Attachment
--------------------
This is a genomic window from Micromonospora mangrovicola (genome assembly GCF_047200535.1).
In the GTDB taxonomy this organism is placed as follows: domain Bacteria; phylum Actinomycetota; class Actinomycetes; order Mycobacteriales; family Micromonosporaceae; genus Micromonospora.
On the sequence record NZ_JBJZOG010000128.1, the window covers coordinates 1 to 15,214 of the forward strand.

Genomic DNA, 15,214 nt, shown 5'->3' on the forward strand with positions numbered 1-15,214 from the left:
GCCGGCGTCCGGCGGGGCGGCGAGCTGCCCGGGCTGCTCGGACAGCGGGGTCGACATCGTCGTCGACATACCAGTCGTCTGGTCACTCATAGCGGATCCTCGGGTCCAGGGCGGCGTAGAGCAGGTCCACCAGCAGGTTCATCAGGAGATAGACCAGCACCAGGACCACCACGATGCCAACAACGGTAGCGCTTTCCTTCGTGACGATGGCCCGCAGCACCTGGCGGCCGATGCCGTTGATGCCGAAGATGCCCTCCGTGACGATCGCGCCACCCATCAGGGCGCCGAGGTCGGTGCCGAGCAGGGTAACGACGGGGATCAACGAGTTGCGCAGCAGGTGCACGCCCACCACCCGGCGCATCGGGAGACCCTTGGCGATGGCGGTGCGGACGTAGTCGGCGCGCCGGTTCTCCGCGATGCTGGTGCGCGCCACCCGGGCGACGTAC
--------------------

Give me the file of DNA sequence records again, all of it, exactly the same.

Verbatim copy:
This is a genomic window from Micromonospora mangrovicola (genome assembly GCF_047200535.1).
In the GTDB taxonomy this organism is placed as follows: domain Bacteria; phylum Actinomycetota; class Actinomycetes; order Mycobacteriales; family Micromonosporaceae; genus Micromonospora.
On the sequence record NZ_JBJZOG010000128.1, the window covers coordinates 1 to 15,214 of the forward strand.

Genomic DNA, 15,214 nt, shown 5'->3' on the forward strand with positions numbered 1-15,214 from the left:
GCCGGCGTCCGGCGGGGCGGCGAGCTGCCCGGGCTGCTCGGACAGCGGGGTCGACATCGTCGTCGACATACCAGTCGTCTGGTCACTCATAGCGGATCCTCGGGTCCAGGGCGGCGTAGAGCAGGTCCACCAGCAGGTTCATCAGGAGATAGACCAGCACCAGGACCACCACGATGCCAACAACGGTAGCGCTTTCCTTCGTGACGATGGCCCGCAGCACCTGGCGGCCGATGCCGTTGATGCCGAAGATGCCCTCCGTGACGATCGCGCCACCCATCAGGGCGCCGAGGTCGGTGCCGAGCAGGGTAACGACGGGGATCAACGAGTTGCGCAGCAGGTGCACGCCCACCACCCGGCGCATCGGGAGACCCTTGGCGATGGCGGTGCGGACGTAGTCGGCGCGCCGGTTCTCCGCGATGCTGGTGCGCGCCACCCGGGCGACGTAC